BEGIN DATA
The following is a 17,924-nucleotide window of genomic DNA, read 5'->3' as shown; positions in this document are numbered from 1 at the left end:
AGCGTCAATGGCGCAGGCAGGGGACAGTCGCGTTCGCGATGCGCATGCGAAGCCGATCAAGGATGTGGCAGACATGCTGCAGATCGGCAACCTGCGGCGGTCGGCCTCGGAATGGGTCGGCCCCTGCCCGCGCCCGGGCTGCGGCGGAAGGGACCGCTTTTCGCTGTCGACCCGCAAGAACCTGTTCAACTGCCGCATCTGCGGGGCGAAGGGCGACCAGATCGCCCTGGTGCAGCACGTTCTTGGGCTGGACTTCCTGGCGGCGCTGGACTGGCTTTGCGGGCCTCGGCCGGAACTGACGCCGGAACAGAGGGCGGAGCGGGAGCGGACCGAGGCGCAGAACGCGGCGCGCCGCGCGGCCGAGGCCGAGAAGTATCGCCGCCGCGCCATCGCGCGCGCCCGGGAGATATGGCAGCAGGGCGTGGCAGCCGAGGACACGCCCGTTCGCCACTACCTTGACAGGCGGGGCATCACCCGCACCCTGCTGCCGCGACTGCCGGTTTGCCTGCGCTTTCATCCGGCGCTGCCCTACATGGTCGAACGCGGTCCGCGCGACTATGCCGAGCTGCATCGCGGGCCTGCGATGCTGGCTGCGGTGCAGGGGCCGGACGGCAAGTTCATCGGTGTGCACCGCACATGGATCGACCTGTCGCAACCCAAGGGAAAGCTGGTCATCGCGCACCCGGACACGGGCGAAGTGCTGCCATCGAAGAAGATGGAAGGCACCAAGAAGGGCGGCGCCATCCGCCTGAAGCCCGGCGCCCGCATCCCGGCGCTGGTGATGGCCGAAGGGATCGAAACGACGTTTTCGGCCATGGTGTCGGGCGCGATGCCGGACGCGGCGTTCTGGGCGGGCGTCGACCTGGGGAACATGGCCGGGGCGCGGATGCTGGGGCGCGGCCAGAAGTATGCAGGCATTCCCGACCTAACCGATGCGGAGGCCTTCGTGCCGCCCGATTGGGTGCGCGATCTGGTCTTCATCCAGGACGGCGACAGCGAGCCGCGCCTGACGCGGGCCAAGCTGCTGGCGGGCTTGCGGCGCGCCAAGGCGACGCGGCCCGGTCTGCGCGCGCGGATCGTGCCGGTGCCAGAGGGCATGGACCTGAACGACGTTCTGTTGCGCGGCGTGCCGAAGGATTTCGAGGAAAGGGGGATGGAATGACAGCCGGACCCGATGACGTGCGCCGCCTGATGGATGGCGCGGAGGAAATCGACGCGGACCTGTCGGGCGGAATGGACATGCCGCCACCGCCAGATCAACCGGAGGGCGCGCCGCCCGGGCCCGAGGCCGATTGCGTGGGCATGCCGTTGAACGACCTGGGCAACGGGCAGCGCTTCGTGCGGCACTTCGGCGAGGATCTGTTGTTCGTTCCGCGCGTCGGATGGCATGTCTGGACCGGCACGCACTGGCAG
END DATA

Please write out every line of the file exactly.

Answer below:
The following is a 17,924-nucleotide window of genomic DNA, read 5'->3' as shown; positions in this document are numbered from 1 at the left end:
AGCGTCAATGGCGCAGGCAGGGGACAGTCGCGTTCGCGATGCGCATGCGAAGCCGATCAAGGATGTGGCAGACATGCTGCAGATCGGCAACCTGCGGCGGTCGGCCTCGGAATGGGTCGGCCCCTGCCCGCGCCCGGGCTGCGGCGGAAGGGACCGCTTTTCGCTGTCGACCCGCAAGAACCTGTTCAACTGCCGCATCTGCGGGGCGAAGGGCGACCAGATCGCCCTGGTGCAGCACGTTCTTGGGCTGGACTTCCTGGCGGCGCTGGACTGGCTTTGCGGGCCTCGGCCGGAACTGACGCCGGAACAGAGGGCGGAGCGGGAGCGGACCGAGGCGCAGAACGCGGCGCGCCGCGCGGCCGAGGCCGAGAAGTATCGCCGCCGCGCCATCGCGCGCGCCCGGGAGATATGGCAGCAGGGCGTGGCAGCCGAGGACACGCCCGTTCGCCACTACCTTGACAGGCGGGGCATCACCCGCACCCTGCTGCCGCGACTGCCGGTTTGCCTGCGCTTTCATCCGGCGCTGCCCTACATGGTCGAACGCGGTCCGCGCGACTATGCCGAGCTGCATCGCGGGCCTGCGATGCTGGCTGCGGTGCAGGGGCCGGACGGCAAGTTCATCGGTGTGCACCGCACATGGATCGACCTGTCGCAACCCAAGGGAAAGCTGGTCATCGCGCACCCGGACACGGGCGAAGTGCTGCCATCGAAGAAGATGGAAGGCACCAAGAAGGGCGGCGCCATCCGCCTGAAGCCCGGCGCCCGCATCCCGGCGCTGGTGATGGCCGAAGGGATCGAAACGACGTTTTCGGCCATGGTGTCGGGCGCGATGCCGGACGCGGCGTTCTGGGCGGGCGTCGACCTGGGGAACATGGCCGGGGCGCGGATGCTGGGGCGCGGCCAGAAGTATGCAGGCATTCCCGACCTAACCGATGCGGAGGCCTTCGTGCCGCCCGATTGGGTGCGCGATCTGGTCTTCATCCAGGACGGCGACAGCGAGCCGCGCCTGACGCGGGCCAAGCTGCTGGCGGGCTTGCGGCGCGCCAAGGCGACGCGGCCCGGTCTGCGCGCGCGGATCGTGCCGGTGCCAGAGGGCATGGACCTGAACGACGTTCTGTTGCGCGGCGTGCCGAAGGATTTCGAGGAAAGGGGGATGGAATGACAGCCGGACCCGATGACGTGCGCCGCCTGATGGATGGCGCGGAGGAAATCGACGCGGACCTGTCGGGCGGAATGGACATGCCGCCACCGCCAGATCAACCGGAGGGCGCGCCGCCCGGGCCCGAGGCCGATTGCGTGGGCATGCCGTTGAACGACCTGGGCAACGGGCAGCGCTTCGTGCGGCACTTCGGCGAGGATCTGTTGTTCGTTCCGCGCGTCGGATGGCATGTCTGGACCGGCACGCACTGGCAG